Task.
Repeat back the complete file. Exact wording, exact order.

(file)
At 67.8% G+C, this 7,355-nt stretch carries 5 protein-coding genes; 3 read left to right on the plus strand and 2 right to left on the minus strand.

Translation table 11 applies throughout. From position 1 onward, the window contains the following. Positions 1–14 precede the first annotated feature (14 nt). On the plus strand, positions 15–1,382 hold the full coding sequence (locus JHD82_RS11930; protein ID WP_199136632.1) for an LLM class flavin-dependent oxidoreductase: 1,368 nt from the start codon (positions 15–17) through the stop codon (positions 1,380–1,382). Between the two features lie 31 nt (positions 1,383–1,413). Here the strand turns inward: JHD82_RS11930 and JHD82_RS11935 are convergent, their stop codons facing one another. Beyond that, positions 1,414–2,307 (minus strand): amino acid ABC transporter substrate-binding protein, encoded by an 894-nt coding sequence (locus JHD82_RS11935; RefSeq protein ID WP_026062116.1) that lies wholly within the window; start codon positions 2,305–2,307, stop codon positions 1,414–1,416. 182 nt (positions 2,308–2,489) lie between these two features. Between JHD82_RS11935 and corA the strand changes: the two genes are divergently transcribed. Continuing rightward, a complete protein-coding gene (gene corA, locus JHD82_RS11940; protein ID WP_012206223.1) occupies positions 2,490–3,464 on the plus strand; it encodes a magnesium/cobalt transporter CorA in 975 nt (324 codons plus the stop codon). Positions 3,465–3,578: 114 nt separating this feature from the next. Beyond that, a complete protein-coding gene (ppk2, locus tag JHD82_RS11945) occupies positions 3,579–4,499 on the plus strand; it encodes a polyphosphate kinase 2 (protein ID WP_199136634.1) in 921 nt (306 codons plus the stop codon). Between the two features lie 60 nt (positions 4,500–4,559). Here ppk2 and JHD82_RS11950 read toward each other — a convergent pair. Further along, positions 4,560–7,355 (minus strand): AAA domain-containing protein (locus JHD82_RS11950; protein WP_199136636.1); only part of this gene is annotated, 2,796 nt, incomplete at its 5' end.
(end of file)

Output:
At 67.8% G+C, this 7,355-nt stretch carries 5 protein-coding genes; 3 read left to right on the plus strand and 2 right to left on the minus strand.

Translation table 11 applies throughout. From position 1 onward, the window contains the following. Positions 1–14 precede the first annotated feature (14 nt). On the plus strand, positions 15–1,382 hold the full coding sequence (locus JHD82_RS11930; protein ID WP_199136632.1) for an LLM class flavin-dependent oxidoreductase: 1,368 nt from the start codon (positions 15–17) through the stop codon (positions 1,380–1,382). Between the two features lie 31 nt (positions 1,383–1,413). Here the strand turns inward: JHD82_RS11930 and JHD82_RS11935 are convergent, their stop codons facing one another. Beyond that, positions 1,414–2,307 (minus strand): amino acid ABC transporter substrate-binding protein, encoded by an 894-nt coding sequence (locus JHD82_RS11935; RefSeq protein ID WP_026062116.1) that lies wholly within the window; start codon positions 2,305–2,307, stop codon positions 1,414–1,416. 182 nt (positions 2,308–2,489) lie between these two features. Between JHD82_RS11935 and corA the strand changes: the two genes are divergently transcribed. Continuing rightward, a complete protein-coding gene (gene corA, locus JHD82_RS11940; protein ID WP_012206223.1) occupies positions 2,490–3,464 on the plus strand; it encodes a magnesium/cobalt transporter CorA in 975 nt (324 codons plus the stop codon). Positions 3,465–3,578: 114 nt separating this feature from the next. Beyond that, a complete protein-coding gene (ppk2, locus tag JHD82_RS11945) occupies positions 3,579–4,499 on the plus strand; it encodes a polyphosphate kinase 2 (protein ID WP_199136634.1) in 921 nt (306 codons plus the stop codon). Between the two features lie 60 nt (positions 4,500–4,559). Here ppk2 and JHD82_RS11950 read toward each other — a convergent pair. Further along, positions 4,560–7,355 (minus strand): AAA domain-containing protein (locus JHD82_RS11950; protein WP_199136636.1); only part of this gene is annotated, 2,796 nt, incomplete at its 5' end.